Our Community

Tingwall Valley

Tingwall lies two miles north of Scalloway along a low-lying fertile valley with many wild blooms.

The name Tingwall is from ON Þingvöllr (field of the parliament). This is the ancient heart of Shetland, and it was at Law Ting Holm, an islet at the northern end of the Loch of Tingwall that the Norse held their annual Ting (Alting) or parliament.  This islet was once entirely surrounded by water and accessed by a stone causeway. In the 1850s the level of the loch was lowered, and the holm took on its present form.

Today you find little obvious sign of the meeting place at Tingwall, but immediately to the north of the loch is Tingwall Kirk –  a harled rectangular box, built between 1788 and 1790 with a belfry at its east end.  The interior is largely original and has a gallery that extends around three sides of the church, supported on narrow columns. The fourth, south, side of the church is home to the enormously tall pulpit and its flanking windows. It was known as the “Mother Church” of Shetland due to the mound of grass in the graveyard that has a stone front and is home home to a burial vault. This is all that remains of St Magnus Church, built in the late 1100s.

St Magnus was one of three churches gifted by three Norse sisters to Shetland. All had round towers, and St Magnus Church was said to be the grandest of them. From 1215 St Magnus was the base of the Archdeacon of Tingwall, the senior church official in Shetland.

St Magnus was demolished in 1788, at around the same time as the other two churches gifted by the three Norse sisters. As one Shetland commentator put it: “…as a principle of barbarous economy to supply stones at a cheap rate for the plain Presbyterian churches which now occupy their places.

There are a number of ancient and historical monuments in Tingwall, including a standing stone known as the murder stone. This stone is traditionally said to be the site where the Earl of Orkney killed his cousin in a power struggle over Shetland. Local folklore also suggests that a person could escape punishment at the Thing if they were able to run to the stone and claim sanctuary. Other versions of this story involve running to the Kirk, or the nearby croft at Griesta.

The lochs of Asta and Tingwall are almost joined together and are full of trout, a real treat for anglers.

If you are keen on walking, the chain of hill lochs to the west of Tingwall makes an enjoyable day out.

Asta Golf Club’s nine-hole course, lying between the road and the lochs, is open to visitors and small groups. The clubhouse is also the venue for fortnightly musical evenings throughout the year.

Tingwall Airport is the base for regular inter-island flights to the outer isles. Flight operators Airtask also offer short airborne sight-seeing trips.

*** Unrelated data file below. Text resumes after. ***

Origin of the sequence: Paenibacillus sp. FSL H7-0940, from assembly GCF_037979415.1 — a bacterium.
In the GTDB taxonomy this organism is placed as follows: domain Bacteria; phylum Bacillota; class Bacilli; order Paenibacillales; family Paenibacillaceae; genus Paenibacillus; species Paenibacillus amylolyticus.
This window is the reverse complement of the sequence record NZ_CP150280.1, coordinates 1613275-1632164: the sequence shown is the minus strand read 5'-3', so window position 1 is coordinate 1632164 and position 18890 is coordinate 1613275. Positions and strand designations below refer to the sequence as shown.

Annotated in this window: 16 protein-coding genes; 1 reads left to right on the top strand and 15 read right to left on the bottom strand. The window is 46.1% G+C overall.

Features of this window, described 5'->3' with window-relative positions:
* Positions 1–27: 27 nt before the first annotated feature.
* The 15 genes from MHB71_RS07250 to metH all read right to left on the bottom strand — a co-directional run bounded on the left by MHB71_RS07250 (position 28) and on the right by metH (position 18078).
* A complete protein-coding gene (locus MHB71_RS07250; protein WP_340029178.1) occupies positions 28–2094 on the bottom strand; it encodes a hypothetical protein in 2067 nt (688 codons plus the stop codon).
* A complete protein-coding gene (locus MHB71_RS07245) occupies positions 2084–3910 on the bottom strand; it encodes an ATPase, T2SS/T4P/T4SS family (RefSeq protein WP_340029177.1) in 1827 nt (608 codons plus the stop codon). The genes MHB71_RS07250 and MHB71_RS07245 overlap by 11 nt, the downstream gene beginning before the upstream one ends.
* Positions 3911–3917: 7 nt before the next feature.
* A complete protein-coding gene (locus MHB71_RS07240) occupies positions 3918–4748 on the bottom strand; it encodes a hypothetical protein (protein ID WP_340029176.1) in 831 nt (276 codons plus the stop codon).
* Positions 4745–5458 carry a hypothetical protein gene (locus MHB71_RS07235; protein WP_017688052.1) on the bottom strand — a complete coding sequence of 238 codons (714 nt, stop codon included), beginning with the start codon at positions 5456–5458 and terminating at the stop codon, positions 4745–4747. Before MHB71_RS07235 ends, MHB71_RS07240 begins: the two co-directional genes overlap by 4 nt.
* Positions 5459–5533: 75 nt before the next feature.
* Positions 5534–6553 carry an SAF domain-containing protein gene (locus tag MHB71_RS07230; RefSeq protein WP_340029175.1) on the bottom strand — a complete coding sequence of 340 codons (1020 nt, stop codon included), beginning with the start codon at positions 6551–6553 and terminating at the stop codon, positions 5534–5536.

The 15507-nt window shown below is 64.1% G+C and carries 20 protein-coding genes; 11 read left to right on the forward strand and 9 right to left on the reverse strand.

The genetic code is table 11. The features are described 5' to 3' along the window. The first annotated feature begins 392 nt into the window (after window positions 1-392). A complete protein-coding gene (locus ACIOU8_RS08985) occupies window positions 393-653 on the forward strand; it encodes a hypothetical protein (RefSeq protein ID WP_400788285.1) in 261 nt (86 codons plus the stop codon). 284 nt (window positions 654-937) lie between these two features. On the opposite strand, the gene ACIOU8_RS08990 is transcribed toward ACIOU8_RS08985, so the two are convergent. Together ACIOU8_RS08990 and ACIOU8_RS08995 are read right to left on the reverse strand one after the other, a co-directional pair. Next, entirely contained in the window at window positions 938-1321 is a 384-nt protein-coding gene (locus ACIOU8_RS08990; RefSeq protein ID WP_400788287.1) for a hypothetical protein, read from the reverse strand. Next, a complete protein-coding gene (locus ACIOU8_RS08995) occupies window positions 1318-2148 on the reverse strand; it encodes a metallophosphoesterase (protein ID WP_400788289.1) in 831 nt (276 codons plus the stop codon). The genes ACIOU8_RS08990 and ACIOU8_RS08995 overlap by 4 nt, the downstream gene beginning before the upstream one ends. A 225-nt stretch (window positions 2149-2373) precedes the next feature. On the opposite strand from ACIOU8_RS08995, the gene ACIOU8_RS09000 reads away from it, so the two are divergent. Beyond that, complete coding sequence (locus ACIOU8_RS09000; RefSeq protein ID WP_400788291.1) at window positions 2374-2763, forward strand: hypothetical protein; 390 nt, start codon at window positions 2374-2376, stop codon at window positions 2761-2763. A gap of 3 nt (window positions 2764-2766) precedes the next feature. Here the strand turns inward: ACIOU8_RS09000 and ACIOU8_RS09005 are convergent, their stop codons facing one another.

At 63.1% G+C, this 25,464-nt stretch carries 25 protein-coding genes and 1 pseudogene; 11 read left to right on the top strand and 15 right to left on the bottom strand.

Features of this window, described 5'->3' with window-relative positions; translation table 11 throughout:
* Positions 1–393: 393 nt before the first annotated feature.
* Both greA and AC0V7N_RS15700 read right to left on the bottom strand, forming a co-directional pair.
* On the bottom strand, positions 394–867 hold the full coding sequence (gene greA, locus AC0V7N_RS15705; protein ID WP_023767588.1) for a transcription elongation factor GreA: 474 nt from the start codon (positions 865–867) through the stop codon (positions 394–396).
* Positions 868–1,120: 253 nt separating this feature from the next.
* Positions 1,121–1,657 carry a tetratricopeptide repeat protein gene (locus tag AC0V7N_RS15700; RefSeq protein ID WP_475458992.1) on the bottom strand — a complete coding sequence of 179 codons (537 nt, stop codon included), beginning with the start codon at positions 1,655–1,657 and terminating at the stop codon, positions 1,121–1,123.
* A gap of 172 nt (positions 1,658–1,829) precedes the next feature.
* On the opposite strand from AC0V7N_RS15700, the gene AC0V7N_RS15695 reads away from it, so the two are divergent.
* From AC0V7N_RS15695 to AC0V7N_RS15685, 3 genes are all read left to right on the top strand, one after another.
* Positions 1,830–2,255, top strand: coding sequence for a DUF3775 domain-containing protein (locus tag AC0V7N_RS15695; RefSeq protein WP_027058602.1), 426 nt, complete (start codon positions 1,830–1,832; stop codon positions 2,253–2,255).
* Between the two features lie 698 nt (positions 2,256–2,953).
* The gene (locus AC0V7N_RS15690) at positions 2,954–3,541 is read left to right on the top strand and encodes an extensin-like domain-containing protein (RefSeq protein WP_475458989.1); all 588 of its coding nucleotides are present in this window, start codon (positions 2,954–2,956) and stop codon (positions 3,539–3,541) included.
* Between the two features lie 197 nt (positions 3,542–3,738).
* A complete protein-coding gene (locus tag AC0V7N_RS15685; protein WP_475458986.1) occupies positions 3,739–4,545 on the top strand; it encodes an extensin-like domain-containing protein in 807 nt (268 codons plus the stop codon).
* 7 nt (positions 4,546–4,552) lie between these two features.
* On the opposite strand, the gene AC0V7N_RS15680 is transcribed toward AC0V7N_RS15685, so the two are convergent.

The Loch of Strand in the northern part of Tingwall valley is a good loch for sea and brown trout fishing and has nesting swans and ducks.

Laxfirth was the site of Hanseatic trading with Germany in days past. Laxfirth House at the head of the voe has been the home of the present family for over a hundred years. On the point of the east side of the voe, at Hawks Ness, are the remains of a broch.

There are fine walks and good views of Dales Voe and north from the Califf and Braewick areas.

The rocks that make up the central ‘spine’ of Shetland are the roots of the ancient Caledonian Mountain Chain, the remains of which can be seen as far afield as North America, Greenland, Scandinavia, Scotland and Ireland.

The small settlement of Girlsta has Shetland’s largest and deepest loch. The island in the middle of the loch is said to be the last resting place of Geirhildr, who drowned in the loch in 870AD while accompanying her father on a trip to Iceland.

The name Girlsta is from ON Geirhildarstaðir (woman’s name).

Girlsta loch is a Site of Special Scientific Interest (SSSI) and Shetland Anglers’ Association request that any char caught are returned alive.

Tingwall Primary School has a catchment area which includes Wadbister, Girlsta and Griesta. Tingwall is a thriving community and its close proximity to Lerwick (6 miles) and  recent housing development, has brought several young families into the area.

The Tingwall Public Hall, adjacent to the school, is regularly used by both the school and the wider community.

It is used by the school for PE and concerts and is used for various other events such as; the Scalloway Fire Festival, Youth Clubs, Sunday Teas, Box-fit, Mothers and Toddlers groups, SWRI, knitting groups, plant sales, weddings and birthday parties and numerous live music and charity events.

The School Playground area is open to the public outwith school hours. No dogs are allowed in the playground at any time.

Located within the community is there are some small businesses such as a Garden Centre and Auto Repair Garage, Car Valeting Service and  Grave Stone Engraving.   The school has forged close links with Pete Glanville’s organic croft and pupils are given the chance to visit the croft.